Category Archives: writing

The importance of Proofreading

I’ve recently found myself editing papers and looking at heaps of copy. Which has reminded me of the importance of writing. Which then lead me to re-read (for a countless time) Zinnser’s On Writing Well. If you don’t have a copy, you should. Regardless of what you do. Get a copy on Amazon.

Recently, two stories have caught my attention that remind of the importance of proofreading. And that spell-check, while nice and convenient, is not the be-all end all.


$2 Billion bail

The story itself is not a cheery one. But the headline printed in the local Eugene Register Guard But the headline borders on shockingly absurd and┬áreminds us of the need for good proofreading. And it reminds us that spell-check has become a taken-for-granted crutch that apparently doesn’t always work well.


Man Charged with Threatening to Bomb State Office Sign over Typo

This story is exceptional. It gets even better and goes beyond the sign with this:

The man also complained that the instructions he downloaded to make his pressure cooker device contained misspellings, Chamberlain said.

Just proof that it’s always a good idea to proofread before submitting/sending/printing/distributing. You never know who might be reading.

Sometimes headlines can actually be clever?

I’m not going to lie… I’m not a huge fan of The Oregonian. between some of their political viewpoints, public policy stances, and honestly mediocre writing, I barely glance at anymore. But that’s no reason not to point out the brilliance of this headline:

and the photo ain’t bad, either. In the doldrums of the winter-spring-greyness season, a bit of humor is difficult to muster up, let alone slap across the front page of the paper. I’m digging it.

Upgrade Yourself: Be A Better Man in 30 Days?

I’m not usually a huge fan of overtly manly guides to anything, thus I was leery about Gear Patrol’s upcoming “Be A Better Man in 30 Days.” But Gear Patrol, a blog that defines itself as “The Definitive Resource for the Ever-Evolving Man” and typically is a blend of luxury, style, sports, and technology may be on to something with this series.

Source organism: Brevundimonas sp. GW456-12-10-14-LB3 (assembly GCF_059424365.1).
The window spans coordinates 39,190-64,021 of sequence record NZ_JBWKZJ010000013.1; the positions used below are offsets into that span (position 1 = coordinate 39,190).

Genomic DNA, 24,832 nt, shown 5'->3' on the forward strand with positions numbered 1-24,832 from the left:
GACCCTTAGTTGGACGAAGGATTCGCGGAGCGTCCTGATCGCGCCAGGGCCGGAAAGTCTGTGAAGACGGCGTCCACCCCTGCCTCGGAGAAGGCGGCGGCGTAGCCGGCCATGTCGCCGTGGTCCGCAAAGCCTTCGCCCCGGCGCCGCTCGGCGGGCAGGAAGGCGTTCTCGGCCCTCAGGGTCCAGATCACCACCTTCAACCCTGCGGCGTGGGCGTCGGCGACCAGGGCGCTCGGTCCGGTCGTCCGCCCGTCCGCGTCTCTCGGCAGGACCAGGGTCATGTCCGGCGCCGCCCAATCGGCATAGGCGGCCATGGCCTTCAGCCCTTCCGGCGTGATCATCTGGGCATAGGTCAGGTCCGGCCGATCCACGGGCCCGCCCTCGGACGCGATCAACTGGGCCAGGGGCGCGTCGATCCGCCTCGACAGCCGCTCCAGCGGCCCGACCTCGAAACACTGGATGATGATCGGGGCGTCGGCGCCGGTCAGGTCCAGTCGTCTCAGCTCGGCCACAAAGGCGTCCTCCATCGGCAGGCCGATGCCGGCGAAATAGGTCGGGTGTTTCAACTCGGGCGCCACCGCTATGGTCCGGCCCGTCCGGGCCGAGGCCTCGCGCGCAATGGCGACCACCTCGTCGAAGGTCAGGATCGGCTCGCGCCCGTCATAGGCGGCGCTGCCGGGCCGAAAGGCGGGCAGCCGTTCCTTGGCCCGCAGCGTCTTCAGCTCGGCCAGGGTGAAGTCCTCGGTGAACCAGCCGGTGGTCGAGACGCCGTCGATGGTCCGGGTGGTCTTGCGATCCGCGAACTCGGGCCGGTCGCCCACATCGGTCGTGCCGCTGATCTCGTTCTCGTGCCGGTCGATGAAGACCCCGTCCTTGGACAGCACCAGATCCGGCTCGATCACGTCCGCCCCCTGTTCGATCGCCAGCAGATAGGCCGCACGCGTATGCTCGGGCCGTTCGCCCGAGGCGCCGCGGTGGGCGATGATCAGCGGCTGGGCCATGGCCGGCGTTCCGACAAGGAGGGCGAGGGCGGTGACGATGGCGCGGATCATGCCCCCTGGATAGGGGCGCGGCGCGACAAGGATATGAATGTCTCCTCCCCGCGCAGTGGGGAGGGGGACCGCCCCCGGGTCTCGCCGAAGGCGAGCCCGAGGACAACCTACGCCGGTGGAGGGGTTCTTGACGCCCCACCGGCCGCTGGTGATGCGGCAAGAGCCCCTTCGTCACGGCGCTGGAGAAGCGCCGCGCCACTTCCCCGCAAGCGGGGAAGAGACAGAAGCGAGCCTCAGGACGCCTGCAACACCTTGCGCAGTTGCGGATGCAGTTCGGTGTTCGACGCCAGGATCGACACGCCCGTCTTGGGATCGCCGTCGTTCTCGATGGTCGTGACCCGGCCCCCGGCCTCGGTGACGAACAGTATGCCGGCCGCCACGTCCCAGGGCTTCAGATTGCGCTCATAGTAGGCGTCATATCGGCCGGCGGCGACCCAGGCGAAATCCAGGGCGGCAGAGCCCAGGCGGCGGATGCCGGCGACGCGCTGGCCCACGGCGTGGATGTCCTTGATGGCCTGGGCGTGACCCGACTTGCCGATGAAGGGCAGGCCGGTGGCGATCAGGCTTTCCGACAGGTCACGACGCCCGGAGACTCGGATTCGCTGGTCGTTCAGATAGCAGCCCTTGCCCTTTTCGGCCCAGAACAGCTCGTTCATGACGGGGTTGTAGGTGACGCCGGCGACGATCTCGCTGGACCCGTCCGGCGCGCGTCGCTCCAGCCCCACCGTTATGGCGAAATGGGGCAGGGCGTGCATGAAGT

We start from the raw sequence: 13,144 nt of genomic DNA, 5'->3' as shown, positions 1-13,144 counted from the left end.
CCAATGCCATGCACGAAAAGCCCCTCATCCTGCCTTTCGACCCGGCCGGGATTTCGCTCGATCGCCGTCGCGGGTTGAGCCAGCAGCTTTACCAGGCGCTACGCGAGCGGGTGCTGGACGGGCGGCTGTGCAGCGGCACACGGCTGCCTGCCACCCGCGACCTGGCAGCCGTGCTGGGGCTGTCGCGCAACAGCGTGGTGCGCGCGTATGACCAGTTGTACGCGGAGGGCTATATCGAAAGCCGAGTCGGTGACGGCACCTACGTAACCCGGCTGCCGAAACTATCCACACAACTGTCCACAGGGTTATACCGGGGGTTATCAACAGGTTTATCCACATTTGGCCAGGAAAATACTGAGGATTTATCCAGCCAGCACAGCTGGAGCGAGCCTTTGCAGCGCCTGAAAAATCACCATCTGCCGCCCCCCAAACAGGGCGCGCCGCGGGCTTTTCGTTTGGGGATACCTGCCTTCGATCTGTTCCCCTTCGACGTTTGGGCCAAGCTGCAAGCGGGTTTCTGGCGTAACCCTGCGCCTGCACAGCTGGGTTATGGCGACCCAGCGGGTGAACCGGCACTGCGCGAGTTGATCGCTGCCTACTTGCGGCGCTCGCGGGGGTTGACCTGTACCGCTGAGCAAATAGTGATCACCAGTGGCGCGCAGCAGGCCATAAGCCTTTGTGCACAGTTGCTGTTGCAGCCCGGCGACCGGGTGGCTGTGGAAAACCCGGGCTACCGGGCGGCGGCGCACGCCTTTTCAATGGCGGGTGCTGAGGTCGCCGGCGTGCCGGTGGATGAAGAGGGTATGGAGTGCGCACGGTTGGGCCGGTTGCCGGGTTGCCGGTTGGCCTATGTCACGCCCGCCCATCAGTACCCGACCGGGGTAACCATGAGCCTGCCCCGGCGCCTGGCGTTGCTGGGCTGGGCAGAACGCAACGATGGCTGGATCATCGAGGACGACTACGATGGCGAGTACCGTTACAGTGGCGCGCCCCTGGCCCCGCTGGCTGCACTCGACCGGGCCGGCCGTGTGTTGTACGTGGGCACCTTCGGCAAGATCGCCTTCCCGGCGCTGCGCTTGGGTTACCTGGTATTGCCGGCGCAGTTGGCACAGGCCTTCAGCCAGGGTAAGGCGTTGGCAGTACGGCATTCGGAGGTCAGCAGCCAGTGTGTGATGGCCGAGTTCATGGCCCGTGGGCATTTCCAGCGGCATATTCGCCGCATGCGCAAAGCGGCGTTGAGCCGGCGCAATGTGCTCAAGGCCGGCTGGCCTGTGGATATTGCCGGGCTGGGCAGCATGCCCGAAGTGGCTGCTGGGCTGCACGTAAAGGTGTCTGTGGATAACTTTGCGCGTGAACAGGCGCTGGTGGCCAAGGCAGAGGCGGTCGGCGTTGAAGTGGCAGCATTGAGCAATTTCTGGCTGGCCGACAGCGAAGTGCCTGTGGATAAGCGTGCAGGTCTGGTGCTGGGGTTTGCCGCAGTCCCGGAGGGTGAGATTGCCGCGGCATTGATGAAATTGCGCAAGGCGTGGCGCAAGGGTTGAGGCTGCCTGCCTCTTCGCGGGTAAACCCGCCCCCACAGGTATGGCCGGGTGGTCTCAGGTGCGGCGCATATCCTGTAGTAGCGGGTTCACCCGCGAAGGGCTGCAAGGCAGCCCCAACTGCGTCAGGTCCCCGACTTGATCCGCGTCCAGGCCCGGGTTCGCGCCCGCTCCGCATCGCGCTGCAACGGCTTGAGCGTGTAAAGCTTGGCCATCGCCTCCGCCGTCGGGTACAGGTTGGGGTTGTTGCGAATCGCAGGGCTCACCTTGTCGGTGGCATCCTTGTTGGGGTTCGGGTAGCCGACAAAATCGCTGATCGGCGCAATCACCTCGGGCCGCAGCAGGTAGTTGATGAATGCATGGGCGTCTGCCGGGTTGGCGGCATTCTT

Yesterday’s feature was tie and shirt pairings, today’s post was a brief rundown on “properly ordering a steak.” Simple, well done, and an interesting blend of style, commentary, and just enough machismo to give it character without coming off as a bit contrived. If you’re bored, it just might be worth watching (which is more than I can say for most stuff out there).

BlahblahFish translates the translations


This idea is so simple yet so awesome. BlahblahFish (a clever yet obvious take on BabelFish) is a translator of sorts, but instead of translating into another language, it translates back into English, making a temporary stop in a different translation.


Definitely worth a few minutes to play around with it… and it kind of changes the way you think about translators.

OMG My Eyez!


This made me laugh – probably more than it should. It takes chatspeak/1337 to a whole different level. And it also reminded me I need to make an optometrist appointment. If only they had this chart on the wall. I remember seeing the chart in an actual Polish tv spot here, but for some reason, I find the large image-version a bit more humorous.

[via neatorama]

Newbies: not just internet jargon anymore

I was somewhat surprised when I looked at the front page of the Living section in The Oregonian yesterday. The subhead of the feature story mentions “crowds of newbies” invading the gym. For some reason, seeing “newbies” in print on the front page of the paper made me a bit uncomfortable. Maybe I’m just used to internet jargon staying on the internet. I don’t expect newb and p0wnage to become regularly used in common English, let alone enter the lexicon of print journalism. I expect it from some of my friends, but not from The Oregonian. Maybe a weekly like Willamette Week and I wouldn’t be surprised, but for some reason, newbie just doesn’t feel very AP to me. Then again, it’s not like the headlines are being written in L33t yet. But I have to wonder how far off that really is.

Information R/evolution: My brain might explode… v. 2.0

Almost a year ago, I wrote about the brilliance of the Michael Walsh “video,” The Machine is Using Us… Well, the same concept has been taken leaps, bounds, and blog posts further in the newest project from Walsh. The first was so stunning and powerful, I didn’t expect anything else to come close. I was wrong again.